What was it like being in the studio with Metallica as they recorded some of their earliest albums: Ride the Lightning, Master of Puppets and … And Justice For All? Producer Flemming Rasmussen knows. Tapped by James Hetfield, Lars Ulrich, Kirk Hammett and Cliff Burton in 1984, Rasmussen was hired to produce Metallica's second studio album, Ride the Lightning. The thrash classic followed the band's 1983 debut, Kill 'Em All, and brought the band to Sweet Silence Studios in Copenhagen, Denmark, where they connected with Rasmussen.
On the 30th anniversary of Ride the Lightning, Flemming Rasmussen visited the Rock and Roll Hall of Fame and Museum in Cleveland, Ohio, during a trip to the region to deliver a keynote speech and master classes at Capital University's Music Technology Workshop. While in Cleveland, Flemming donated studio photos to the Rock Hall's Library and Archives, and sat down to talk about recording three seminal heavy metal recordings with 2009 Rock and Roll Hall of Fame Inductees Metallica, including the recording of "For Whom the Bell Tolls" and "Master of Puppets," and what he believes is the best Metallica recording.
Rock Hall: How did you first start working with Metallica ...
Recently, Hall of Fame Inductee and notorious shock rocker Alice Cooper visited the Rock and Roll Hall of Fame and Museum, where he toured the Museum's feature exhibit, Rolling Stones: 50 Years of Satisfaction. In this interview, Cooper shares what it was like discovering he'd been inducted into the Rock and Roll Hall of Fame, what that honor means, and his first memories of seeing and hearing the Rolling Stones, and how they were "cool" in a way the Beatles were not.
The recipe for the 2013 Rock and Roll Hall of Fame and Museum Chef Jam is as follows: Take cuisine from more than 20 of the Midwest's best chefs and restaurants, add live performance from award-winning act Asleep at the Wheel and blend all into lively party atmosphere inside the Rock and Roll Hall of Fame and Museum. Now in its fourth year at the Rock and Roll Hall of Fame, the once-a-year Chef Jam event takes place this Sunday, June 9, 2013, and promises to be the loudest dining experience of the year. Fittingly, the Rock Hall caught up with celebrity chef and Cleveland native Michael Symon, whose B Spot Burgers restaurants will be among the eateries dishing up an eclectic sampling of food at Chef Jam. With summer around the corner, and food and rock on his mind, Symon shared his ultimate summer playlist – a list as diverse as this year's Chef Jam menu and the Hall of Fame itself, with cuts from Beastie Boys, Heart, Metallica, Public Enemy, Tom Petty and the Heartbreakers, Van Morrison and more. "There is nothing like the grill and the tunes cranked up on a nice summer's evening," says ...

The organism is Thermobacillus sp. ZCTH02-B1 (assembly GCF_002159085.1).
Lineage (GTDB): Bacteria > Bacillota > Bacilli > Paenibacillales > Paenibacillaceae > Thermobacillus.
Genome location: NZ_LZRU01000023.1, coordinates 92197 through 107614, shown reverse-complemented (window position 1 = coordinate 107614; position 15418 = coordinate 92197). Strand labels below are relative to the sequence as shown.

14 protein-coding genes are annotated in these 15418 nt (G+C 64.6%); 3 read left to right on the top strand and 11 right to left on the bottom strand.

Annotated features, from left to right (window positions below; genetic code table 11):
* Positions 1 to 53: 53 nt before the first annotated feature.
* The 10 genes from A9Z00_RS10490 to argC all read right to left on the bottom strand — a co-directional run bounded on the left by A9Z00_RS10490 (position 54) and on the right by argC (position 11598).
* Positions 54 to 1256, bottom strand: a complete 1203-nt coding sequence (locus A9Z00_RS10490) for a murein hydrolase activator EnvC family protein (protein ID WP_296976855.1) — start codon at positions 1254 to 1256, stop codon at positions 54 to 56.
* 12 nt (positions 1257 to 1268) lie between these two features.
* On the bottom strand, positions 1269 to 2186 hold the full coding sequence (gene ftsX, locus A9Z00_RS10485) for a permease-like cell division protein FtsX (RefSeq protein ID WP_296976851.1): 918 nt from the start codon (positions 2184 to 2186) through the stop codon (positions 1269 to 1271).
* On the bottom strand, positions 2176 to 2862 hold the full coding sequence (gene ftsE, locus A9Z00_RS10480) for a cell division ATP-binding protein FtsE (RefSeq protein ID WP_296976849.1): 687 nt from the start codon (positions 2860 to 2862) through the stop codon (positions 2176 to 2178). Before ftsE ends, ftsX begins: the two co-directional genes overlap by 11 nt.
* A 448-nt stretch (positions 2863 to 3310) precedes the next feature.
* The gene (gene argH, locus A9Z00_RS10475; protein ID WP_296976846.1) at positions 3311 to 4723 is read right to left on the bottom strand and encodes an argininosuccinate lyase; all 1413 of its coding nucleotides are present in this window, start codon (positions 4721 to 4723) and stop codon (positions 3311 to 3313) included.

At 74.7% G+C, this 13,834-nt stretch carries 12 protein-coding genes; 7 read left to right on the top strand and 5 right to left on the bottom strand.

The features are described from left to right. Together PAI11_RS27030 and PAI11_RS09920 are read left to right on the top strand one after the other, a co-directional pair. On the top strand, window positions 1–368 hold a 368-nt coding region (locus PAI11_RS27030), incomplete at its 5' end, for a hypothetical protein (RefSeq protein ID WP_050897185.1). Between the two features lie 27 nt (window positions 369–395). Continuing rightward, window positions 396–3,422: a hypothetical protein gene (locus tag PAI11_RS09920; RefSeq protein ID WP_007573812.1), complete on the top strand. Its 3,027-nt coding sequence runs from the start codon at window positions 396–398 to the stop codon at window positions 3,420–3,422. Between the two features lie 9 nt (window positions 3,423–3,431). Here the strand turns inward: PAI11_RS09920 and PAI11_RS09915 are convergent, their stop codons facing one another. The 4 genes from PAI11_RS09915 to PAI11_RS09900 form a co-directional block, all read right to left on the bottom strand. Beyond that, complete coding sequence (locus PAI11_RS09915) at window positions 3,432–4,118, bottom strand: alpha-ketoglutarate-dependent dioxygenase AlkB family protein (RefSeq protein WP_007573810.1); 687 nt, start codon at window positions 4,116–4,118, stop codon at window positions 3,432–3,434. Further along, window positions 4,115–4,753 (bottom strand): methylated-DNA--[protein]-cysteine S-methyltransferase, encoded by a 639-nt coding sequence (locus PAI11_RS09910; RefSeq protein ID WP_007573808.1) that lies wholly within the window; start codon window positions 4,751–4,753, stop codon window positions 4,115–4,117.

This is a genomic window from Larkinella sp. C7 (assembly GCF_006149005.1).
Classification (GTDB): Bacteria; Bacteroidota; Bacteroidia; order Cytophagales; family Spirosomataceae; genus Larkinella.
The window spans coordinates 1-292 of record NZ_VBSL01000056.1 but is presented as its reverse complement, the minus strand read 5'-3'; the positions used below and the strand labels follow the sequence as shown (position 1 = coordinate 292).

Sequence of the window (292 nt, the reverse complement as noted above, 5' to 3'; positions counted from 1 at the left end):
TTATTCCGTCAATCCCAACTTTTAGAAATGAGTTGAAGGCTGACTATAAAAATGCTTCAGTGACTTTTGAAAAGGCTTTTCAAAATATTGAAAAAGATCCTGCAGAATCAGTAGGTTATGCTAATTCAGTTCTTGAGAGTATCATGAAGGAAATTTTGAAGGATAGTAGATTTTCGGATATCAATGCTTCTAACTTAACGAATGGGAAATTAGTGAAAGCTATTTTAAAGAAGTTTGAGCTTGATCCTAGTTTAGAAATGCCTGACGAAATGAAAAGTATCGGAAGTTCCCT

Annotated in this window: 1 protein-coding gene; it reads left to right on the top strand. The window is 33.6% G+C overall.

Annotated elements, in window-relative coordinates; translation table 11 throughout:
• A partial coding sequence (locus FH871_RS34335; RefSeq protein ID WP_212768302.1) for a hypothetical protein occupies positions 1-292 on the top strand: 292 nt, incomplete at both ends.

"Clichéd as it might be, we've always been a good, hard rock and roll band," Angus Young has said of his group, 2003 Hall of Fame inductees AC/DC. More than simply "good," AC/DC has reigned as one of the best-loved and hardest-rocking bands in the world for decades.
In this Gallery Talk clip, Rock and Roll Hall of Fame and Museum curatorial director Howard Kramer shares the story behind the iconic schoolboy outfit worn by AC/DC guitarist Angus Young. This outfit – along with other items from AC/DC's lengthy career – is on exhibit at the Rock and Roll Hall of Fame and Museum in Cleveland, Ohio, in the heavy metal section of the Museum's Cities and Sounds exhibit.
Undisputed kings of thrash, 2009 Rock and Roll Hall of Fame inductees Metallica streamlined heavy metal. They unplugged the power, doubled the speed and wrapped themselves in a bleak worldview, poles apart from the party-rockers they helped sweep aside. Combining punk energy with progressive rock's intricacy, Metallica gained notice via metal's tape-trading underground in the early Eighties. It took nearly a decade for them to conquer the pop charts without compromising their initial sound with a self-titled album featuring this hit. "Enter Sandman" is a typically nightmarish tale from singer James Hetfield. It's awash in images of doom, darkness and death worthy of the Brothers Grimm, and replete with Lars Ulrich's drum heroics. "Enter Sandman" prompted restitution on the part of NARAS, who awarded Metallica a Grammy for best metal performance after ignoring them previously in favor of, er, Jethro Tull.